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A leitmotif for the disc, one of neo-classical tunefulness, is the interpolation of movements from Rudolf Lerich's likeable Sonata, between the more extended works. The Handel and Vivaldi pieces are probably much better known but still fit well with the disc's programme without detracting from the new(er) music also being showcased. Markus Zahnhausen's music inquieta reminds me, at least in places, of the Gaelic caoine, but the single most compulsive listening experience has to be Couperin's gorgeous, flowing Barricades Mystérieuses (for harpsichord alone). A set of characterful English masques from 1600 completes the recital.
This is a wonderful disc for the recorder aficionado but it also ought to draw a much wider appeal. The Cronin Suite is both highly accessible and very moving (and well worthy of its inspiration) but all the "new" music here and much of the old is well worth your attention. Many performers are now doing full justice to the recorder as a serious instrument (the brilliant John Turner more than most in this country!) and Tamara Gries is to be congratulated on recording such an interesting, stimulating and ultimately moving selection of works.
BRATTLEBRO REFORMER (USA):
The players of the supporting instruments -- basoon, harpsichord, violins, viola, celli and double bass -- must share the playing honors with the star.
The modern works are surprisingly beautiful (no tonal rows here to interest the musician and bore the general public). I have already played and will be playing this one many times for restful ambient music and I feel you will too.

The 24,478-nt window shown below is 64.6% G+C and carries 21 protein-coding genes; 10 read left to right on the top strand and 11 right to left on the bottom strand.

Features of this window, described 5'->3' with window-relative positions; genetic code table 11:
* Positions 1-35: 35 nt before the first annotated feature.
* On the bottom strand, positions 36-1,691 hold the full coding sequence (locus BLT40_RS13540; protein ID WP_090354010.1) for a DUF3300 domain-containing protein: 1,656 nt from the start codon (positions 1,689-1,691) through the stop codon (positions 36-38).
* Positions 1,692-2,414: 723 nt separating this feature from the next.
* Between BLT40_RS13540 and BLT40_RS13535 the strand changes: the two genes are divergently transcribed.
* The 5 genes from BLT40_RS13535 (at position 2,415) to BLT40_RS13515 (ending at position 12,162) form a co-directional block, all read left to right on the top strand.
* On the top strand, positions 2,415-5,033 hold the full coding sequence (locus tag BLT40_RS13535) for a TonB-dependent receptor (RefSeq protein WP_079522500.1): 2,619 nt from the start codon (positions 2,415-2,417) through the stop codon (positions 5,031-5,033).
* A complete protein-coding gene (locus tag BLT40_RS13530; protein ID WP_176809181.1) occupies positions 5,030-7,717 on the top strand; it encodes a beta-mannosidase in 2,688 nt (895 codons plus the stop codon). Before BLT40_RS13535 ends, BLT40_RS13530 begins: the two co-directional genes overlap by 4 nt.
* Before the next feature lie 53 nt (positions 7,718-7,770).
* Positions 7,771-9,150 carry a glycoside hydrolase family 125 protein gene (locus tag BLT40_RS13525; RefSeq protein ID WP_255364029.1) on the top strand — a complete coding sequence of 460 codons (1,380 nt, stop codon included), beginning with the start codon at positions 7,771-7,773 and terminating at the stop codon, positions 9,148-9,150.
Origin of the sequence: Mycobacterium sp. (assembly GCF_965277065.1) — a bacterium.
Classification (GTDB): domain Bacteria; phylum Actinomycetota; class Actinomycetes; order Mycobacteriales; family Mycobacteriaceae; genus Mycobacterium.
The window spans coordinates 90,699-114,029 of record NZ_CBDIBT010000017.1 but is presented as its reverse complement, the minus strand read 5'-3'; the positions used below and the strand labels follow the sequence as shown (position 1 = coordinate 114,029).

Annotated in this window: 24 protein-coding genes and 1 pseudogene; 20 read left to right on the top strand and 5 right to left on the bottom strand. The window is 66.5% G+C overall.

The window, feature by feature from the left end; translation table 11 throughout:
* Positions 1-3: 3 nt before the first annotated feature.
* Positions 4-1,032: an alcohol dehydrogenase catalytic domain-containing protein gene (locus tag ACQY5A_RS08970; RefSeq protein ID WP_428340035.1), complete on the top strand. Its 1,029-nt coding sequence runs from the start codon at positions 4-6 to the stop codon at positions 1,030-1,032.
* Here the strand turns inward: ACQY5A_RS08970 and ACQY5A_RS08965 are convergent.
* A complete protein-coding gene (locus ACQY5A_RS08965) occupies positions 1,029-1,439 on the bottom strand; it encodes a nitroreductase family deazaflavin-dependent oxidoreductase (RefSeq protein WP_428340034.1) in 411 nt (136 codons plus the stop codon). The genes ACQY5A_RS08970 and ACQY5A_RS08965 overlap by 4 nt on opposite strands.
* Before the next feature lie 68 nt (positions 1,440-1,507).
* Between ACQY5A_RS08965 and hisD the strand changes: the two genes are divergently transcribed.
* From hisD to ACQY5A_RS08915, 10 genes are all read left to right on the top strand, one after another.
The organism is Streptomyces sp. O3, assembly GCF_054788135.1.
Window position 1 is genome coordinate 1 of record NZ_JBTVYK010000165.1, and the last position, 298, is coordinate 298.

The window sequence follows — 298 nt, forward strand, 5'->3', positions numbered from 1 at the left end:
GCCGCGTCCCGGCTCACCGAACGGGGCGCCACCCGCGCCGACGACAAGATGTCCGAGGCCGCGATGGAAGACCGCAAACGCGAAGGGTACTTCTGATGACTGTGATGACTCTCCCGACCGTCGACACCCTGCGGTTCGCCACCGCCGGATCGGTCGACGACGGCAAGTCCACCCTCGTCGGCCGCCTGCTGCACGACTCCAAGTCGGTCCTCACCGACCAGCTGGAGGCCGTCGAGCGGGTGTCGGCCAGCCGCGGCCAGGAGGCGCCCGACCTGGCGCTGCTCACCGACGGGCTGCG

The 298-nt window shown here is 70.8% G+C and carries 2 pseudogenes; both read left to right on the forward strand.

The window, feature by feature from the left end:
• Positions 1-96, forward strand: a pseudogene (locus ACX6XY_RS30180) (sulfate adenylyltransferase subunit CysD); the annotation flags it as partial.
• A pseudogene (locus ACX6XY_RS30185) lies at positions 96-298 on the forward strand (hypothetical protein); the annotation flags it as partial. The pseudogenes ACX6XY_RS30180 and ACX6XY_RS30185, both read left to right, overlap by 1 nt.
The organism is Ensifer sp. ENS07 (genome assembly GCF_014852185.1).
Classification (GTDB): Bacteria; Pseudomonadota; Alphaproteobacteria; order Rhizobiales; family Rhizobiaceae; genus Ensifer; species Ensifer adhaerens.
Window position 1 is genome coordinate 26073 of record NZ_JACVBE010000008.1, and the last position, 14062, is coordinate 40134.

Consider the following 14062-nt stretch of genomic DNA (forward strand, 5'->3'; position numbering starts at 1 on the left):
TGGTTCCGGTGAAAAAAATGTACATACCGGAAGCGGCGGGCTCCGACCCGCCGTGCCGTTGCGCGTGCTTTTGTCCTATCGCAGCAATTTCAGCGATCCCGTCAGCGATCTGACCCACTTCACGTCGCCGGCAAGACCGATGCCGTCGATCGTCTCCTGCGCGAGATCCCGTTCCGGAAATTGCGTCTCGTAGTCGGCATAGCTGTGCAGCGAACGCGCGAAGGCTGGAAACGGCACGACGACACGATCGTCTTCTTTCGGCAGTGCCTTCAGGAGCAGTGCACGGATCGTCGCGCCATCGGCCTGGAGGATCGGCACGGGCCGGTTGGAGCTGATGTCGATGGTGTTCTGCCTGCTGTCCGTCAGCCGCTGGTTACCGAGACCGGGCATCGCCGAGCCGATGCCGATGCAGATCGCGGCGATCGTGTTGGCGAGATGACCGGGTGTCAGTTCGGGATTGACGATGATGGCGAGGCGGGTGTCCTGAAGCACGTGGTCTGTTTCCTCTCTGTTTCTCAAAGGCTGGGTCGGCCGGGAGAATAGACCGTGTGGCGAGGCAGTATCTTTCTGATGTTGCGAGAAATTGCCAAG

My misgivings have to do with the Baroque pieces. They are dutifully, solidly, and rigidly done. The best example of this is found in their performance of Handel’s Sonata in C Major. The opening Larghetto briskly chugs along with little sense of the piece’s cantabile style. The following movements are metrically stolid and undercharacterized. In all cases the playing is technically on the mark, but it misses a lot of the style of this music, not to mention its poetry. For a telling comparison, older collectors are urged to go back to the ancient Telefunken Das Alte Werk LP containing this sonata along with three others of the Opus 1 set (SAWT 9421-B) and featuring recordist Frans Bruggen, harpsichordist Gustav Leonhardt, and cellist Anner Bylsma. And, by the way, share it with some of your younger enthusiasts.
Gries and friends are more convincing in Masques , where they project a lot more of the music’s gutsy panache. Their performances of the contemporary pieces, however, present the high point of this release. The three composers—Rudolf Lerich, Stephen Cronin, and Markus Zahnhausen—are tonal and neo-Classical in style. Each, however, has his own strongly defined profile, and each receives fine advocacy here. I would like to tell you more about them, but the fragmentary notes, largely dedicated to describing what can be readily heard, give no biographical data other than to say that “Stephen Cronin is a significant figure among Australia’s established younger composers.” Are the other two Aussies as well? Where and with whom did they study? I would like to know, as I am sure you will, too, when you listen to their music.